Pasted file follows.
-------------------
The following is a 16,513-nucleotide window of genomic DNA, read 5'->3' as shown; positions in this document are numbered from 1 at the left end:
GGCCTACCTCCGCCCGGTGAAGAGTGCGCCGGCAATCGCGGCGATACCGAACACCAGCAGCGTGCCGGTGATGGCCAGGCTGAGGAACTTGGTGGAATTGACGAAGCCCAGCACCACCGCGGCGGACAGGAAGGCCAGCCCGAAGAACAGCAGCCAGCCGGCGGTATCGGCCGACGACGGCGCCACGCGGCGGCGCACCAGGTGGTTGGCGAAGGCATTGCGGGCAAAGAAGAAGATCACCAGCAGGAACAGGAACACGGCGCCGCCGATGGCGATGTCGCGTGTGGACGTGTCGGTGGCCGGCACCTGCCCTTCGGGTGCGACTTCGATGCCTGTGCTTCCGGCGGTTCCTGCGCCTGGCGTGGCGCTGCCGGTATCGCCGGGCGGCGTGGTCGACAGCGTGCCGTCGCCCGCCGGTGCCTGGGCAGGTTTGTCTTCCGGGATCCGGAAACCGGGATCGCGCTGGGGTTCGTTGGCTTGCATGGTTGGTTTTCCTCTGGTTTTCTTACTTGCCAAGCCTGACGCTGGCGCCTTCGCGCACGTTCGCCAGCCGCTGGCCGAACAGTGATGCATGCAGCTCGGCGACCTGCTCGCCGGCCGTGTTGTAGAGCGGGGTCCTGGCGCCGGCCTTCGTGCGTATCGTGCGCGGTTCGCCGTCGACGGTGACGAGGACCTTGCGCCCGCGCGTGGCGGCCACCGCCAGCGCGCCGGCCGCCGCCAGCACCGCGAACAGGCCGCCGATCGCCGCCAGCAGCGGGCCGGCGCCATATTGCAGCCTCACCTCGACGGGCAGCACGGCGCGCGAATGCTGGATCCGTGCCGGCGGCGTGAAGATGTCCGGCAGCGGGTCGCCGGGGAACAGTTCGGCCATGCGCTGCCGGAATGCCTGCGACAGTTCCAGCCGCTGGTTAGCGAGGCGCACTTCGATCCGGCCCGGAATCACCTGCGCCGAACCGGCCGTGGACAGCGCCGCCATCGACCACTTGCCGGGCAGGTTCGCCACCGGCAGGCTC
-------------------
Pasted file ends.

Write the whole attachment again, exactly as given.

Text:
The following is a 16,513-nucleotide window of genomic DNA, read 5'->3' as shown; positions in this document are numbered from 1 at the left end:
GGCCTACCTCCGCCCGGTGAAGAGTGCGCCGGCAATCGCGGCGATACCGAACACCAGCAGCGTGCCGGTGATGGCCAGGCTGAGGAACTTGGTGGAATTGACGAAGCCCAGCACCACCGCGGCGGACAGGAAGGCCAGCCCGAAGAACAGCAGCCAGCCGGCGGTATCGGCCGACGACGGCGCCACGCGGCGGCGCACCAGGTGGTTGGCGAAGGCATTGCGGGCAAAGAAGAAGATCACCAGCAGGAACAGGAACACGGCGCCGCCGATGGCGATGTCGCGTGTGGACGTGTCGGTGGCCGGCACCTGCCCTTCGGGTGCGACTTCGATGCCTGTGCTTCCGGCGGTTCCTGCGCCTGGCGTGGCGCTGCCGGTATCGCCGGGCGGCGTGGTCGACAGCGTGCCGTCGCCCGCCGGTGCCTGGGCAGGTTTGTCTTCCGGGATCCGGAAACCGGGATCGCGCTGGGGTTCGTTGGCTTGCATGGTTGGTTTTCCTCTGGTTTTCTTACTTGCCAAGCCTGACGCTGGCGCCTTCGCGCACGTTCGCCAGCCGCTGGCCGAACAGTGATGCATGCAGCTCGGCGACCTGCTCGCCGGCCGTGTTGTAGAGCGGGGTCCTGGCGCCGGCCTTCGTGCGTATCGTGCGCGGTTCGCCGTCGACGGTGACGAGGACCTTGCGCCCGCGCGTGGCGGCCACCGCCAGCGCGCCGGCCGCCGCCAGCACCGCGAACAGGCCGCCGATCGCCGCCAGCAGCGGGCCGGCGCCATATTGCAGCCTCACCTCGACGGGCAGCACGGCGCGCGAATGCTGGATCCGTGCCGGCGGCGTGAAGATGTCCGGCAGCGGGTCGCCGGGGAACAGTTCGGCCATGCGCTGCCGGAATGCCTGCGACAGTTCCAGCCGCTGGTTAGCGAGGCGCACTTCGATCCGGCCCGGAATCACCTGCGCCGAACCGGCCGTGGACAGCGCCGCCATCGACCACTTGCCGGGCAGGTTCGCCACCGGCAGGCTC